A keen runner has celebrated breaking the world record for the fastest marathon – while carrying a 25-kilo TUMBLE DRYER.
Ben Blowes, 44, ran the 26.2-mile London Marathon on Sunday, smashing the six-hour record for carrying a household appliance by just over a minute.
He finished the course in 5:58:37, despite previously being unable to carry the tumble dryer further than 15 miles.
Ben said: “I’m feeling surprisingly well, my back doesn’t really hurt and I have a few black toes.
“When I finished the race and took the tumble dryer off my back I was more relieved than elated.
“My wife was asking why I didn’t look excited but I was just so tired. I spoke to my two sons and they were screaming down the phone. However, today I felt a lot happier.”
Ben told how it was the thought of breaking the world record that motivated him to get up every morning and train.
He said: “Throughout my training I knew I was going to beat the world record, it’s the reason I went to bed at 8pm and got up at 3am.
“During the race I did have some doubt that I was going to make it at around the 15 mile mark and I remember thinking this is going to be really close.
“However, I stepped it up and somehow I managed to do it. ”
Ben decided to take on the mammoth challenge after appearing on the BBC’s Ultimate Hell Week which challenged contestants to take on a number of tricky tasks.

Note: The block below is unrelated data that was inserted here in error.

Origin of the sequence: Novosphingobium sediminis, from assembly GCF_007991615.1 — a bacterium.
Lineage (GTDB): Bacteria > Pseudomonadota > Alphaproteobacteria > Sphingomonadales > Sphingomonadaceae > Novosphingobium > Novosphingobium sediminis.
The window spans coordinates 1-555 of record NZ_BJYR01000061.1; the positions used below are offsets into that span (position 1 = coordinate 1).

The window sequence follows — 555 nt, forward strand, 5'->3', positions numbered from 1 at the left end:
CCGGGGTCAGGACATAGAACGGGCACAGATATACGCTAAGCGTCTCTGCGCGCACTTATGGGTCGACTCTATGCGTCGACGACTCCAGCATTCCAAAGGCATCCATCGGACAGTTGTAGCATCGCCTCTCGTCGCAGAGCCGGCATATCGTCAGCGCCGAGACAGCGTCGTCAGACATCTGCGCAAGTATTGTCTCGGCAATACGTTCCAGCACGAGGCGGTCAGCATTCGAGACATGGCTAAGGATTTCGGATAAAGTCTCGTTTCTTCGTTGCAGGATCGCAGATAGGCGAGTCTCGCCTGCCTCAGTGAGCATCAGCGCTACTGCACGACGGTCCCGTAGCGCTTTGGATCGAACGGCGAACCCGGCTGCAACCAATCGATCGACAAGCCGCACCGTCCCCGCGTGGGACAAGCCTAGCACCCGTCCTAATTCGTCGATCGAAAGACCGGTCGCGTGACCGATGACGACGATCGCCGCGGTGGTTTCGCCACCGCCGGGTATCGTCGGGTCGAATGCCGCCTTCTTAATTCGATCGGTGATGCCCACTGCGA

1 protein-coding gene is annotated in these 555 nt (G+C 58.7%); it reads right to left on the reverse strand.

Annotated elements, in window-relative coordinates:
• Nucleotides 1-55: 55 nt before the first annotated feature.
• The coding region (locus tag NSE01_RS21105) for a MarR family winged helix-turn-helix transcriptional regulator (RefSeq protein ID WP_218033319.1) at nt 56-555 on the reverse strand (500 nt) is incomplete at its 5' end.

“After I was on the show something clicked and I thought I want to have a go at that,” he said.
“I started training from April 2016 – December with a 25kg weight on my back, and then after that I went out training with the tumble dryer.
“I did get some funny looks, but I made sure that I trained at 4 in the morning, which was sometimes really tough, but I always had someone with me.”
By taking part, Ben raised a whopping £6972.37 for Racing Welfare charity which supports people involved in the thoroughbred horse racing and breeding industry.
He chose the charity as it is based in Newmarket Suffolk, where he grew up, because he wanted to see the money go to a local organisation.
Ben added: “I wanted the money to go somewhere where I could see it. I think that is one of the reasons that it has raised so much awareness, because a lot of people want to support smaller organisations.”